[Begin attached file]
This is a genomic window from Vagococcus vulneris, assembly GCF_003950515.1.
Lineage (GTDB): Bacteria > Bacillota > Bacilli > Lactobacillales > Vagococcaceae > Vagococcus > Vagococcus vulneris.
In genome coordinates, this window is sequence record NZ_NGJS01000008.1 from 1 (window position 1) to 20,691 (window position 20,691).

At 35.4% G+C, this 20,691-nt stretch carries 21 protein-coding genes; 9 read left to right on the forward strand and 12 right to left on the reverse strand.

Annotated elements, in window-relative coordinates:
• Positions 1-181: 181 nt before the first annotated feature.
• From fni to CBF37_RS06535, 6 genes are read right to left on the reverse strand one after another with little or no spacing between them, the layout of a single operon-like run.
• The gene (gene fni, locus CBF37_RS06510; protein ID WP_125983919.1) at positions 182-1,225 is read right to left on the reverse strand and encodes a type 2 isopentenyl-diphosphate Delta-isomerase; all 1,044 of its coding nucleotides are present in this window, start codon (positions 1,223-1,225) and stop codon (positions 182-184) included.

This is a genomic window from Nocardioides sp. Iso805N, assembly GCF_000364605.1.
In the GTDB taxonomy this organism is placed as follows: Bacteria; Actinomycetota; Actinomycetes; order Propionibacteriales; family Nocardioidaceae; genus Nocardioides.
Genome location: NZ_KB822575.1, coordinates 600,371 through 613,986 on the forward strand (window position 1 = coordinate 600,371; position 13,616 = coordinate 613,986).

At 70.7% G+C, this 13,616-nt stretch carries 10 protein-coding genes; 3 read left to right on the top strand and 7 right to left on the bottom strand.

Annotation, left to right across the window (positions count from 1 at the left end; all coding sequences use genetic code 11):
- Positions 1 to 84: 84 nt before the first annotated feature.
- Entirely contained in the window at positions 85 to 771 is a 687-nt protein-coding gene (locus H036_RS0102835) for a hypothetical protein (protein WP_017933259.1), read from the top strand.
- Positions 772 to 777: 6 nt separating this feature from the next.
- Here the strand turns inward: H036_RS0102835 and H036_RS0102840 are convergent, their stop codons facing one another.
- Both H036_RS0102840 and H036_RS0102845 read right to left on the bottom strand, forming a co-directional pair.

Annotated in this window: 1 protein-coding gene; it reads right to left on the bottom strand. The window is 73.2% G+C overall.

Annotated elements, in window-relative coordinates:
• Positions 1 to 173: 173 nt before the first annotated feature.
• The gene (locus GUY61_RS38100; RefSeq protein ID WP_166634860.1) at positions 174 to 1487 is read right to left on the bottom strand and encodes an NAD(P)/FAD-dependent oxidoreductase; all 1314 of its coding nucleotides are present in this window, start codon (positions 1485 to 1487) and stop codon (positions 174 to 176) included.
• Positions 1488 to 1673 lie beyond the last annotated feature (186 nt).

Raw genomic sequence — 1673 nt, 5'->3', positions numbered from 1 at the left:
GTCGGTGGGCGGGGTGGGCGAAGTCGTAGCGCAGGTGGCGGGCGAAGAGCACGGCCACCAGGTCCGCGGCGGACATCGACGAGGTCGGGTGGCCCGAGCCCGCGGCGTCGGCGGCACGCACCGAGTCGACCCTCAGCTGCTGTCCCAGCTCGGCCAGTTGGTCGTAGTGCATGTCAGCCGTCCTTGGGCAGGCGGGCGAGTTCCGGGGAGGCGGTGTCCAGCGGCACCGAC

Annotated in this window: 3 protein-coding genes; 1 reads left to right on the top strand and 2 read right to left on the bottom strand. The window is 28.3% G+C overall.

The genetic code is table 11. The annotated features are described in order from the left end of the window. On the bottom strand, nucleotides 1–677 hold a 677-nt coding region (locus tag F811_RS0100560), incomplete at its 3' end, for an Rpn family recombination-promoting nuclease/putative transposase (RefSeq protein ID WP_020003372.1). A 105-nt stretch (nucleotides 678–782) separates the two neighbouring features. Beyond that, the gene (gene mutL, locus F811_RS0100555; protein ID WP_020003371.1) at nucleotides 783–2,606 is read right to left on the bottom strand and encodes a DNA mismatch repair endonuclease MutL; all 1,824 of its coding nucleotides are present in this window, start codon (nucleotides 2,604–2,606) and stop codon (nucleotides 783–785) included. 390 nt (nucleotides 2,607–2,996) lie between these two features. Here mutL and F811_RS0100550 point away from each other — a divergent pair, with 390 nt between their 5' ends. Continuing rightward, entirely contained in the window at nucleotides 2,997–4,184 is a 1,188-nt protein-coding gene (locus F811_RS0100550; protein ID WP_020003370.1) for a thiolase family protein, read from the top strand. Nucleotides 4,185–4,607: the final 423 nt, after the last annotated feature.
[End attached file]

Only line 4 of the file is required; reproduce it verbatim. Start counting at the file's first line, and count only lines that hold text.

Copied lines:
At 35.4% G+C, this 20,691-nt stretch carries 21 protein-coding genes; 9 read left to right on the forward strand and 12 right to left on the reverse strand.